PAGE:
|by Donna Earnhardt|
Come over here kid, that’s what they say when they call me, not boy or girl, just kid because they don’t know which. That’s fine by me, don’t care really, people can think what they want. Mom wants me to start wearing dresses. She says I’m too old to be running around in overalls with the boys, getting dirty and coming home looking like a pig after a long hot day in the mud. I don’t care, that’s the best part about there being no school to go to, getting outside and getting dirty. But she don’t see it that way at, can’t understand why I’d spend all my time running and getting sweaty, rather I stay at home and learn to sew or cook or maybe even how to grow flowers “if you’re so set on getting dirty Helen” as she says.
But that’s not for me, and I told her that and she got real upset, crying, her tears coming down all black from that gunk she spreads on her eyes. Made me feel bad, what’s wrong with it? Mom told me just to go, get out, “run with the boys and see where that gets you” she told me, still crying. So I left, mad, might’ve called my mother dumb, I don’t know, I was mad, just put on my hat (she hates that hat) and slammed the screen door back behind me.
No one’s out today though, town’s still sleeping it seems even though the sun is almost as high up as its gonna get. Rode my bike to Joe’s and waiting on him now to wake up, sitting on that nice rocking swing they got on their front porch. Rung the doorbell but no one answered, I know his mom works all day out at the truck stop on route two but he should be awake by now. Knock on the door real loud, to wake him up, hear his stupid little dog start to bark, little white fluff ball, nasty little thing will bite at your legs if you don’t watch out. I just kick it but Joe’s mom gets mad at me when I do it. Where are you Joe, damn, it’s gonna be a boring day if no one comes out.
Back to sitting, chewing on a piece of hay I found lying on the step, gonna wait a little bit more before going off on my own. We had a plan, we were gonna go off exploring out past the woods east of town. Were gonna do it yesterday but I said I couldn’t, had to go to the stupid dentist, found six cavities he said. Both Mom and Dad weren’t happy about that, took away all the sweets out of the house, outta my room but they missed my secret candy box. They’ll never find it.
Mailman comes driving by in his truck, smiling at me, nods and I nod back, like adults do that don’t want to talk. Puts the mail in the box and shuts it then gets a strange look on his face, calls out to me: “Hey, you ain’t waiting for little Joey Gunter, are you?” I yell back that I am and what’s it to him. “Well didn’t you hear? He went missing last night, never came home, him and another boy, Evan Belstra, police out looking for them right now.”
Well that just figures, two dummies got themselves lost without me. Figure Evan’s dead, got eaten by coyotes or bunnies most likely, scaredy boy jumping every time a tree branch cracks, thinking it’s some monster coming out to get him. But Joe’s alright, probably just lost because he don’t pay attention, too busy staring at stuff on the ground before he knows where he’s going. Police won’t find him, they don’t know our places. Guess I gotta do it.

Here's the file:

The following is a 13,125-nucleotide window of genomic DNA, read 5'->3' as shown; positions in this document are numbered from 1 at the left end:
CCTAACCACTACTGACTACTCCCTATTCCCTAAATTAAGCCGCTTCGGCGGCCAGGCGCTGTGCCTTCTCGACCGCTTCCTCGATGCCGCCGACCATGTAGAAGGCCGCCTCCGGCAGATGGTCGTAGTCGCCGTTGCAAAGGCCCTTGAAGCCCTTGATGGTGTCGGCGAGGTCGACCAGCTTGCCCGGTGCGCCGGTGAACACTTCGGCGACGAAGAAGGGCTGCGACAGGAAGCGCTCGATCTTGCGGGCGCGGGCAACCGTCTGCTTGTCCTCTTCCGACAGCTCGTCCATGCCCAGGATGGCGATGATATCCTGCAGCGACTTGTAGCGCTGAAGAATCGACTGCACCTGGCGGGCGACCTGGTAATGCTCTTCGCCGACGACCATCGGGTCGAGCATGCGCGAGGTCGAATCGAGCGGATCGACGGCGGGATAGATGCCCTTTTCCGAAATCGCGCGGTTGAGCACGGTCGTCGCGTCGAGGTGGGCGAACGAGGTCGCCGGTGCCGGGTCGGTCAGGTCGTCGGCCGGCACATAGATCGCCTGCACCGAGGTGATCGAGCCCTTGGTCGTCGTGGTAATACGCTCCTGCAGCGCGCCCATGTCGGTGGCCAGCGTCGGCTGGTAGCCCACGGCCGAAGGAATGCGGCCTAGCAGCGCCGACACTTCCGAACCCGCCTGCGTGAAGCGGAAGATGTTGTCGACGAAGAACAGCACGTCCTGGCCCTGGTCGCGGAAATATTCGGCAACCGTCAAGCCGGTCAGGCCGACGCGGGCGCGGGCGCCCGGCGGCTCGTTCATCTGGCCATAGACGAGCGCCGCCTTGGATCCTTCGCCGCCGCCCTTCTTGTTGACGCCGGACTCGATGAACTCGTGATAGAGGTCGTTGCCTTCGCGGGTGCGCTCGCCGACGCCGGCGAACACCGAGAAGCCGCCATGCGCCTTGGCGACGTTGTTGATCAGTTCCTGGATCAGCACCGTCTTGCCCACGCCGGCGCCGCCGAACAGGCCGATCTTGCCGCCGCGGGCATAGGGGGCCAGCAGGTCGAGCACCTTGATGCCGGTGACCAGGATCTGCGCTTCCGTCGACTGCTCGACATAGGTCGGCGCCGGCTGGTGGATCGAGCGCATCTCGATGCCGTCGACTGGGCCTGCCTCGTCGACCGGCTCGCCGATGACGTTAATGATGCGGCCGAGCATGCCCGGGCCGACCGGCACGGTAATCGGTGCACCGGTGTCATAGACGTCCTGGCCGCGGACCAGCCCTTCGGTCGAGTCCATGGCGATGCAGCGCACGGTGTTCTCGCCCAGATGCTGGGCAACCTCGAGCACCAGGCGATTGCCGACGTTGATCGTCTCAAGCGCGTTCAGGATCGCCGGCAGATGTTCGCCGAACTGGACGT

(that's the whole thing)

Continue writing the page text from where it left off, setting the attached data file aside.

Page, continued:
Jump off that swing and step down, little dog still yapping like a squeaking rat from inside. Mad because Joe went off without me, probably went where we’d said we’d go together. Now it’s just me, one-girl search party. That’s just fine, I like going alone, more fun with another but no one to slow me down if I go out exploring alone.
I bike all the way to the edge of town, my Stetson almost flying off my head while I ride so fast down the big hill in the road but I hold onto it good. Go past the last houses on the last street and ride straight into the trees, see the tire marks we’d worn into the dirt over the last two summers. Their bikes are still in the hiding spot, Joe’s and Evan’s, far enough from the houses that they couldn’t be seen no more through the woods, stuck behind a dead branch hanging off the big tree, hide my bike there too with theirs.
Put my finger in my mouth to get spit on it, hold it up to the wind to feel where the breeze is going like you see in the movies. Don’t know why I do it but it makes me feel cool, like some old-time adventurer on a journey. I got two dumb lost boys to find and a whole forest they could be hiding in. Footprints in the mud tell where they went and I follow, walking crouched down like a trapper, a hunter, I’ll find those boys and bring them home to their mommies. I’ll be the town hero, they’ll make a parade and a statue for me in the park that I’ll drag my mom to and she can see, then she can see, that running around in the dirt got me plenty.